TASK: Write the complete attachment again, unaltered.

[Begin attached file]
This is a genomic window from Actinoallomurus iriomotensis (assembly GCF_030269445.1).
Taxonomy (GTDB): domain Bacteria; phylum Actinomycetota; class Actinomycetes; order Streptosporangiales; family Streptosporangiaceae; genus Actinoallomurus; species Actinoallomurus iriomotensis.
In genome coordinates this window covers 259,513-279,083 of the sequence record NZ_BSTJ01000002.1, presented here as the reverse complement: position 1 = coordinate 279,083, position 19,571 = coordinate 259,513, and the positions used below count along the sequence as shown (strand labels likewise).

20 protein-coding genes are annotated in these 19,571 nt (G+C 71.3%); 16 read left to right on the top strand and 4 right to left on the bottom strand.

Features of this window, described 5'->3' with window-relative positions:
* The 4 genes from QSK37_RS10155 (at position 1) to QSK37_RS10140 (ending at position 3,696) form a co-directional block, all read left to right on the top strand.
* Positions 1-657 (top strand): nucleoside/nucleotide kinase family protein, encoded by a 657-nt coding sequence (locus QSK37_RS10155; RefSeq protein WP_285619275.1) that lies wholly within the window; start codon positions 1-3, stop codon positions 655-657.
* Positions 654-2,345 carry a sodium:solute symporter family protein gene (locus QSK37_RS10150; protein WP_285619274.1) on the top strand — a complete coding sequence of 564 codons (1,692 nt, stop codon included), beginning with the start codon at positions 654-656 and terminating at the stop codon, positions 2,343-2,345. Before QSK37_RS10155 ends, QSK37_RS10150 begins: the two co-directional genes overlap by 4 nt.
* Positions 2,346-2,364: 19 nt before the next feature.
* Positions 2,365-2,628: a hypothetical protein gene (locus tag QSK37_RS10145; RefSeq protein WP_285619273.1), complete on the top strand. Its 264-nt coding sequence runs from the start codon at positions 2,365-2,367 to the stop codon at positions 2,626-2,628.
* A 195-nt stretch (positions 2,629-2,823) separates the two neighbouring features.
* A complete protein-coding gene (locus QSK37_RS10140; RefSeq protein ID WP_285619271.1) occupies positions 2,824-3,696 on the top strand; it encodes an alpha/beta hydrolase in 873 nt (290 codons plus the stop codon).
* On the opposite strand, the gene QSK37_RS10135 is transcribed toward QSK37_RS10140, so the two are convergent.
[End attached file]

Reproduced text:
This is a genomic window from Actinoallomurus iriomotensis (assembly GCF_030269445.1).
Taxonomy (GTDB): domain Bacteria; phylum Actinomycetota; class Actinomycetes; order Streptosporangiales; family Streptosporangiaceae; genus Actinoallomurus; species Actinoallomurus iriomotensis.
In genome coordinates this window covers 259,513-279,083 of the sequence record NZ_BSTJ01000002.1, presented here as the reverse complement: position 1 = coordinate 279,083, position 19,571 = coordinate 259,513, and the positions used below count along the sequence as shown (strand labels likewise).

20 protein-coding genes are annotated in these 19,571 nt (G+C 71.3%); 16 read left to right on the top strand and 4 right to left on the bottom strand.

Features of this window, described 5'->3' with window-relative positions:
* The 4 genes from QSK37_RS10155 (at position 1) to QSK37_RS10140 (ending at position 3,696) form a co-directional block, all read left to right on the top strand.
* Positions 1-657 (top strand): nucleoside/nucleotide kinase family protein, encoded by a 657-nt coding sequence (locus QSK37_RS10155; RefSeq protein WP_285619275.1) that lies wholly within the window; start codon positions 1-3, stop codon positions 655-657.
* Positions 654-2,345 carry a sodium:solute symporter family protein gene (locus QSK37_RS10150; protein WP_285619274.1) on the top strand — a complete coding sequence of 564 codons (1,692 nt, stop codon included), beginning with the start codon at positions 654-656 and terminating at the stop codon, positions 2,343-2,345. Before QSK37_RS10155 ends, QSK37_RS10150 begins: the two co-directional genes overlap by 4 nt.
* Positions 2,346-2,364: 19 nt before the next feature.
* Positions 2,365-2,628: a hypothetical protein gene (locus tag QSK37_RS10145; RefSeq protein WP_285619273.1), complete on the top strand. Its 264-nt coding sequence runs from the start codon at positions 2,365-2,367 to the stop codon at positions 2,626-2,628.
* A 195-nt stretch (positions 2,629-2,823) separates the two neighbouring features.
* A complete protein-coding gene (locus QSK37_RS10140; RefSeq protein ID WP_285619271.1) occupies positions 2,824-3,696 on the top strand; it encodes an alpha/beta hydrolase in 873 nt (290 codons plus the stop codon).
* On the opposite strand, the gene QSK37_RS10135 is transcribed toward QSK37_RS10140, so the two are convergent.